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HARP Overview
 
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HARP Overview

Launch cannons are a proven, robust technology that has already been implemented in the past, and shown to be cost-effective solutions to space access.

16" bore extended HARP Cannon on BarbedosThe HARP project extended roughly a decade from 1959 to 1969, as a means to explore the applications of large-bore gun technology to high-altitude atmospheric studies and space research. During the entire duration of the HARP project it received less than 10 million US dollars worth of support, and faced constant harsh criticism, and political opposition. Despite the limited support and political obstacles (not only from his own supporting university, but from both the Canadian and U.S. governments), Bull and his team achieved incredible results -- starting with 5" to 8" surplus guns from the U.S. Army, and later utilizing surplus 16" cannon from the U.S. Navy, they developed systems that were capable of putting decent payloads into just about any desired orbit. Despite the constant, impressive progress of the HARP research team (or perhaps because of it), project support was terminated for no good reason -- leaving completed delivery systems unused (ready for low-earth orbit insertions), and leaving even more capable systems (that could implement almost any desired orbital insertion) unfinished.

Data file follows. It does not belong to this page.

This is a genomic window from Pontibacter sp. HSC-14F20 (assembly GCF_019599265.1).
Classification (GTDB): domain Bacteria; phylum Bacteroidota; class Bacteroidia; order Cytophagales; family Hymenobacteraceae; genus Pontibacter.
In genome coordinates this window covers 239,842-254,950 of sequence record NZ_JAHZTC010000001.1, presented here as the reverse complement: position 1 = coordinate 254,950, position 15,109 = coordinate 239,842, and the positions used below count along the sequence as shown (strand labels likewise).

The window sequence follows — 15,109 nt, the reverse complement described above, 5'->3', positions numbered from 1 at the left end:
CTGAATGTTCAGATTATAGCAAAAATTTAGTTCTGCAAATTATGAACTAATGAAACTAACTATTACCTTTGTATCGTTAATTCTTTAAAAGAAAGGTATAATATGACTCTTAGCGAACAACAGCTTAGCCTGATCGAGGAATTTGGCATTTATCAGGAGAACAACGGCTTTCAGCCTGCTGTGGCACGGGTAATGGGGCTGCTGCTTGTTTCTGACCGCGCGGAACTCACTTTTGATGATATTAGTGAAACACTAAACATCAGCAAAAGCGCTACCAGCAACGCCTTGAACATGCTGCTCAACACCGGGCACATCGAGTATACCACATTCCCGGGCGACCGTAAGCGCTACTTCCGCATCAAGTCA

The short-sighted envy & political infighting that led to the termination of the HARP program is a real shame -- resulting in decades of lost opportunity for inexpensive space access *, and indirectly leading to the premature final demise of Dr. Bull. It's time to resurrect this robust, cost-effective launch system and put the ideas and technology to good use.

Below are links to some images from the HARP program (taken from "Paris Kanonen -- the Paris Guns (Wilhelmgeschutze) and Project HARP", G.V. Bull & C.H. Murphy © 1988 Verlag).

Fig 3Fig 4a-d Fig 14a-bFig 14c-eFig 22dFig 35Fig 36 & 37Fig 38bFig 46-47Fig 53bFig 55

* By inexpensive, we mean prices around $100/lb. Dr. Bull went so far as to brag that it should be possible to bring the cost down to around $10/lb. in a high volume operation.


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